How To Develop a Career Plan (With Six Steps to Follow)

By Indeed Editorial Team

Updated January 12, 2023

Published September 7, 2021

The Indeed Editorial Team comprises a diverse and talented team of writers, researchers and subject matter experts equipped with Indeed's data and insights to deliver useful tips to help guide your career journey.

Continuous career development is important to ensure you remain valued in your workplace. You need realistic and clear goals that allow you to develop in your profession. Understanding how to develop a career plan ensures you can continually educate yourself and improve your career. In this article, we explore career development, discuss how to develop a career plan, and provide tips to help you.

What is career development?

Career development involves identifying your skills and passion and continually expanding your career to achieve your professional objectives. Career development sometimes involves progressing in an organization for various years or changing companies within the same career. In other cases, it could involve switching careers based on changes in skills and interests. You're responsible for your career development, although your employer can contribute to it. For instance, some companies devote resources and time to employee development through training, certifications, and educational programs.

Also, career development is a lifetime process that begins very early. For instance, you could have been a finance manager due to the occupation and interest of your siblings. In some other cases, it can also be due to personal interests. For example, you could have chosen a career as a pet sitter because of your love for animals when you were a child. Usually, various external factors influence career development.

Related: Setting Goals To Improve Your Career

How to develop a career plan

You can follow these steps to develop a career plan:

1. Determine your career interests

Career interests involve the general idea of the occupation or field where you want to work. You need to identify this area of interest to create your career plan. For instance, if you're a marketing associate in an advertising agency, your career interests lie in advertising and marketing. Usually, you can identify these interests through a thorough self-assessment.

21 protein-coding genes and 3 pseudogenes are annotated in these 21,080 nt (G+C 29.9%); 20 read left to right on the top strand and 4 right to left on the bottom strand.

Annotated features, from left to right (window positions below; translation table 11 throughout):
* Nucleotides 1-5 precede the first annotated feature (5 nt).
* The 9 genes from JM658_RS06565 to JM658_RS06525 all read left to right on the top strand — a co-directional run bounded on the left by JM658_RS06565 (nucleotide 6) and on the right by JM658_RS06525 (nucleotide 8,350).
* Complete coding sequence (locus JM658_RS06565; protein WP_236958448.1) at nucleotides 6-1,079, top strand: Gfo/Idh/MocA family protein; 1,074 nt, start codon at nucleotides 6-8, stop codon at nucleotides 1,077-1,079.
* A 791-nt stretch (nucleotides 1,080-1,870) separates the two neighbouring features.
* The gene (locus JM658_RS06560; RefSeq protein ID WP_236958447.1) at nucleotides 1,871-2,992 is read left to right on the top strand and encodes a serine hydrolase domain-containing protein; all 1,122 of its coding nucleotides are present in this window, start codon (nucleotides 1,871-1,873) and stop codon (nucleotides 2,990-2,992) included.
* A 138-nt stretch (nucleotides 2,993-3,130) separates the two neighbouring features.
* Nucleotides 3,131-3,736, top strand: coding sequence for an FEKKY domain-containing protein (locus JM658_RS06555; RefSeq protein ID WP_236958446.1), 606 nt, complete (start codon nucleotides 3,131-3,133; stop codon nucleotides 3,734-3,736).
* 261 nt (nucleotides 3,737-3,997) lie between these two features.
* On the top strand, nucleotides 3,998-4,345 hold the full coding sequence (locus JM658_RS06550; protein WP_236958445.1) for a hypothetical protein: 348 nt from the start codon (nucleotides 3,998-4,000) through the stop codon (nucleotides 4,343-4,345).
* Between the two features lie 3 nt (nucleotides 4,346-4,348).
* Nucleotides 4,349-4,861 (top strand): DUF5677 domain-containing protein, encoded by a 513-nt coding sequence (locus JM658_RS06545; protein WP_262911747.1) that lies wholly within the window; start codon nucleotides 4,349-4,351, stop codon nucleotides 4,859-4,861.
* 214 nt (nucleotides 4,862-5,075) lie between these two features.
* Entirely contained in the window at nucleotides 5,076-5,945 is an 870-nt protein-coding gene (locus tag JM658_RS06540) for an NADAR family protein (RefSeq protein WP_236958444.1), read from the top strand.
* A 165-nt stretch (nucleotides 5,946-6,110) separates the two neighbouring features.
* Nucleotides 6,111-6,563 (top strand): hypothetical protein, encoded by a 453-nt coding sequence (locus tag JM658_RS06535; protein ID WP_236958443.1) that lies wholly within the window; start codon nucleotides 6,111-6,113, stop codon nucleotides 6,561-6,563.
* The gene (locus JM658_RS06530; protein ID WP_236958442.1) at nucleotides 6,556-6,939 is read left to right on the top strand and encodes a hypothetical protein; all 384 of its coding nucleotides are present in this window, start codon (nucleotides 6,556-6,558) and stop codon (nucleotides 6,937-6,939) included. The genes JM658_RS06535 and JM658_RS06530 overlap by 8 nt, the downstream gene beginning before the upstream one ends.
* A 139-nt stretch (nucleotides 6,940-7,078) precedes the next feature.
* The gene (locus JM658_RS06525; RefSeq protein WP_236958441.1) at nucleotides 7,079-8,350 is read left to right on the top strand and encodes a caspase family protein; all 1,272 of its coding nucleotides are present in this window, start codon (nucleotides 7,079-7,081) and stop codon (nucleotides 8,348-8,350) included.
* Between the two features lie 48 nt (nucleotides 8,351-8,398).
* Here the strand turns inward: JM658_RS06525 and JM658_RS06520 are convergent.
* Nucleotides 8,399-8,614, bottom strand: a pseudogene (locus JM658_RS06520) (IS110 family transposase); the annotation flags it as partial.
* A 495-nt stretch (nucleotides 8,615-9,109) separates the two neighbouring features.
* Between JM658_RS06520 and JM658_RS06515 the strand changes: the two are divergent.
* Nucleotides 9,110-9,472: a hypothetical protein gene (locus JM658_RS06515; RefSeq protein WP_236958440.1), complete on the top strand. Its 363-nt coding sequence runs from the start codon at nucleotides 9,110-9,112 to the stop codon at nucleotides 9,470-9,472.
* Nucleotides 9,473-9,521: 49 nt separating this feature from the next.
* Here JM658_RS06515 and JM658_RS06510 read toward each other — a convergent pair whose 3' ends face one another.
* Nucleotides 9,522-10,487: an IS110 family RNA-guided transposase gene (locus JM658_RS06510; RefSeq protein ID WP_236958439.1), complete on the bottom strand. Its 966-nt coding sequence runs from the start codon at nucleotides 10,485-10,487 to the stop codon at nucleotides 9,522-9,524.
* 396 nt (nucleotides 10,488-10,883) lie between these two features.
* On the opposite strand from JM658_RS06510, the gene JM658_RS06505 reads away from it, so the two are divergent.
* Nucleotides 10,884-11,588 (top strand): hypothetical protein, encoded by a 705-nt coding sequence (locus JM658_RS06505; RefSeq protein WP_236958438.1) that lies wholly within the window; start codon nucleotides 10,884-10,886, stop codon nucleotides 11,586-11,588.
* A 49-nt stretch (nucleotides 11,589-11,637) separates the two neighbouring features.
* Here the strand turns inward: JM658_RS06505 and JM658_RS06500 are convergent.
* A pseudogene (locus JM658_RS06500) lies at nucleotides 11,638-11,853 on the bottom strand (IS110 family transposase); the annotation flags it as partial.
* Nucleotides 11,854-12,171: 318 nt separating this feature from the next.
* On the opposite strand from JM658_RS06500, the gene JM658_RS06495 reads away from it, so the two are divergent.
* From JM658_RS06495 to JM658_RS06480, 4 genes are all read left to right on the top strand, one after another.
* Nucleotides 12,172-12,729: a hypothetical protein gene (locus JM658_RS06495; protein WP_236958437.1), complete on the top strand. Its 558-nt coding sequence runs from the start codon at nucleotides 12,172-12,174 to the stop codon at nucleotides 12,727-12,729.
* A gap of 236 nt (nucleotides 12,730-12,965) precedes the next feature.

2. Identify your long-term objectives

Long-term goals are career objectives that span several years and sometimes your whole career. These goals help you identify a specific area of focus within your general career interests. For example, within the advertising agency, you might have an interest in using social media or the internet to market products or services for clients. After considerable research, you can identify your long-term objective as becoming a digital marketer for the company.

3. Create milestones to achieve your long-term goals

Milestones are short-term goals that are an integral part of your long-term objectives. For instance, to realize the long-term goal of becoming a lawyer, a short-term goal would be to complete a bachelor's degree. To create a career plan, divide your general goal into steps resulting in the overall goal. Doing this ensures that achieving your goal seems reasonable and possible. Also, achieving these milestones can keep you motivated as you move toward your long-term objectives.